It’s fascinating how small the difference is between a top salesman and an average salesman. Being a step above your competitors in the smallest of areas can equate to hundreds of thousands of dollars of difference. Of these little steps, none may be more important than getting prospects to return calls. Here are six simple questions you can ask yourself to increase the chances of getting a returned call.
- Who referred you? Face it: the business world is a lot about who you know. If you were told to call an individual through some kind of mutual connection, don’t leave that out. In fact, you should probably mention that mutual connection more than once in your initial phone call.
- Why are you calling? Keep in mind that your prospects are probably bombarded with phone calls each day. The last thing they want is another lengthy call. Have a specific purpose to the call, and stick to that purpose.
- What’s in it for them? Don’t just make a pitch and move on. If this prospect is going to be involved with you, they want to benefit from it. Tell them in this initial call the benefits they will reap by working with you.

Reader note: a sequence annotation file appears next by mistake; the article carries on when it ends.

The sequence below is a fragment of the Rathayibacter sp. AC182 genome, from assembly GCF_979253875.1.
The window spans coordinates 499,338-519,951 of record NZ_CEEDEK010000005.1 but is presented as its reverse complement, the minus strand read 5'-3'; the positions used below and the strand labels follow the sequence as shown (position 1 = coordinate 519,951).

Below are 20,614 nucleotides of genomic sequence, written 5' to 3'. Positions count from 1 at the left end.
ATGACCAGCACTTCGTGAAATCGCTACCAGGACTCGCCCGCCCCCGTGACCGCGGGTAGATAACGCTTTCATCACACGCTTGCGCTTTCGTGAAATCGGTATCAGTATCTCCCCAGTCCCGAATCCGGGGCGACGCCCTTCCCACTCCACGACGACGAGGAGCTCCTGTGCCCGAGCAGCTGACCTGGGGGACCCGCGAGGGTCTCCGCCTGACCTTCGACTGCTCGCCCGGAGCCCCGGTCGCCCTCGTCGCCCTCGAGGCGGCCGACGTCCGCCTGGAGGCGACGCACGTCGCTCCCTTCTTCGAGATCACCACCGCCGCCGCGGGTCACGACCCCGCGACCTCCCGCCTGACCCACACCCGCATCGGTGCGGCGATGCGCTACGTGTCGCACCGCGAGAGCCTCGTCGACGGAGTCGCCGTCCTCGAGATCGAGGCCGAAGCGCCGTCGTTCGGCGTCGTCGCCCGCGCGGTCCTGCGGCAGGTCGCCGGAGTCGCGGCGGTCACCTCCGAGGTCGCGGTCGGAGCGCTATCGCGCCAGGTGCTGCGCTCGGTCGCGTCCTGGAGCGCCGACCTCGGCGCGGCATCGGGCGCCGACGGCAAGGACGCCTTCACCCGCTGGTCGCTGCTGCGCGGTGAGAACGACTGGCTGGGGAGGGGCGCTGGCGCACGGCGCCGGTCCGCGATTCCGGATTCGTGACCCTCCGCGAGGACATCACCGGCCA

- When can they call you back? Daunting games of phone tag might contribute to losing the prospect. In your call, tell the prospect the best times to reach you. Be sure you are available during those times. If you tell the prospect it’s a good time, and you’re not available, they may become annoyed.
- Is there an alternate method to reach you? Give the prospect the opportunity to reach you in another way; perhaps text messaging or e-mail. This shows the prospect your commitment to connecting with them.
- Can you keep the returned call brief? When the prospect calls you back, odds are they will want to keep the call brief. Alleviate any hesitation to call you back by insisting that you will keep the return call brief, and you are not interested in wasting their time.
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Josh Mellberg is founder and president of JD Mellberg, a financial planning firm specializing in wealth preservation portfolios and estate planning, and Ultimate Advisor Training, a financial sales training company. For more information, go to http://www.jdmellberg.com or visit his blog at http://www.alphaadvisoracademy.com/blog.